Since these interactions originate with a chatbot, agents don’t know when to assist. Omnichannel provides a bridge to connect customers to live agents but lacks the intelligence to know when to do so. AI can detect red flags faster than agents and from more nuanced and subtle cues.

While changes in customer sentiment can be highly subjective, AI identifies anomalies not just in the moment but also tracked against the entire knowledge base for comparable situations. As such, it recognizes behavioral patterns arising from a chatbot’s limitations, which triggers the need to escalate to an agent. Ideally, the agent receives a transcript of the chatbot conversation to continue the interaction seamlessly.

Enhancing Omnichannel with AI

As important as the above is, contact centers also need to maximize the use of chatbots to drive more self-service. This is where the most significant ROI will be while also catering to digital customers’ preferences. According to chatbot provider Tidio, 62% of customers would rather speak to a chatbot than wait for a human agent.

Technology aside, this is mainly about recognizing which needs are best suited for self-service and which need the personal touch that only a live agent can provide. Some inquiries require agent engagement the whole way through, but others can be fully automated. Ideally, contact centers want as much of the latter as possible, at least to make the agent workload more manageable and keep operational costs in check.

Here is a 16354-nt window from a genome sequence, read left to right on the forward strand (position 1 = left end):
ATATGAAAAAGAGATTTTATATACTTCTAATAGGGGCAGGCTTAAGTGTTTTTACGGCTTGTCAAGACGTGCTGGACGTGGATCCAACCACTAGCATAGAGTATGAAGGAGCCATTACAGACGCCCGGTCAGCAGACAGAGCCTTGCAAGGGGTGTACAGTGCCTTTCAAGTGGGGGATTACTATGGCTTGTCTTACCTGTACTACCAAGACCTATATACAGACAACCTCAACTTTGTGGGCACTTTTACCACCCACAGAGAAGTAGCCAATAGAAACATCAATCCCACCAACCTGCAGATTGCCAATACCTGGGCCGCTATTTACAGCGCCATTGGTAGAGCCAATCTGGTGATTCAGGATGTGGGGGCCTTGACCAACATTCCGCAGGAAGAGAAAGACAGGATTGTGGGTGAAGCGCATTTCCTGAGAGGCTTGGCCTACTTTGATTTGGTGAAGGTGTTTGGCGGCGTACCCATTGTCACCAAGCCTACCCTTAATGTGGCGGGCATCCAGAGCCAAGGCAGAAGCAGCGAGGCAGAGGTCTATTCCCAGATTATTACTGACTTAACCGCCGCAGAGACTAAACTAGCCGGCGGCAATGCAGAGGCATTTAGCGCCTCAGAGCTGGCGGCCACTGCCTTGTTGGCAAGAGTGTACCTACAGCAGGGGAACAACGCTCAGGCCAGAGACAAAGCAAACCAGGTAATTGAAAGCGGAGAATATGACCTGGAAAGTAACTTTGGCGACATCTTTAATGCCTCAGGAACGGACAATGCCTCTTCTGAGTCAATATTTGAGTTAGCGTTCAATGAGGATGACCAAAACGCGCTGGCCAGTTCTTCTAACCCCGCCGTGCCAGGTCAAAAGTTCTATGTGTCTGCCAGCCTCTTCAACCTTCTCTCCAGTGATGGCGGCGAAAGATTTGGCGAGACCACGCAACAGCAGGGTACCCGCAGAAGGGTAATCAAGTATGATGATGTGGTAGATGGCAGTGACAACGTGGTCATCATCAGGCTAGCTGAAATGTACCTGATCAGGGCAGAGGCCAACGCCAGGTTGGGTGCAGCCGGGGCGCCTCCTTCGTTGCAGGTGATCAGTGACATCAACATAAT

That said, it’s also true that many inquiries are routine, such as hours of operation, re-setting a PIN, updating an address, redeeming a voucher, etc. Not only can these be easily automated, but they are also transactional and don’t require the high-touch experience of speaking with an agent.

When inquiries like this start with a chatbot, omnichannel capabilities shouldn’t be needed if the bot has enough “intelligence” to manage the interaction. Even if the bot gives small cause for concern, the customer may quickly lose patience or confidence and request a live agent.

This is not what contact centers want to see happen, and it is precisely where AI can make all the difference. Drawing from your knowledge base, AI can make on-the-fly determinations about how to help the customer or if the customer needs to be handed off to an agent.

These are just two examples of how AI can make omnichannel more impactful and contact center leaders must never lose sight of the many forms CX can take. There are some scenarios where a live agent and voice-based communication is the best approach, but there are many others where text and various forms of self-service are sufficient. More importantly, today’s contact centers need to support both and everything in between. The latter is where AI-enhanced omnichannel becomes a key driver for CX.

Learn how Upstream Works’ AI and advanced omnichannel solutions allow for seamless escalations and CX journeys here.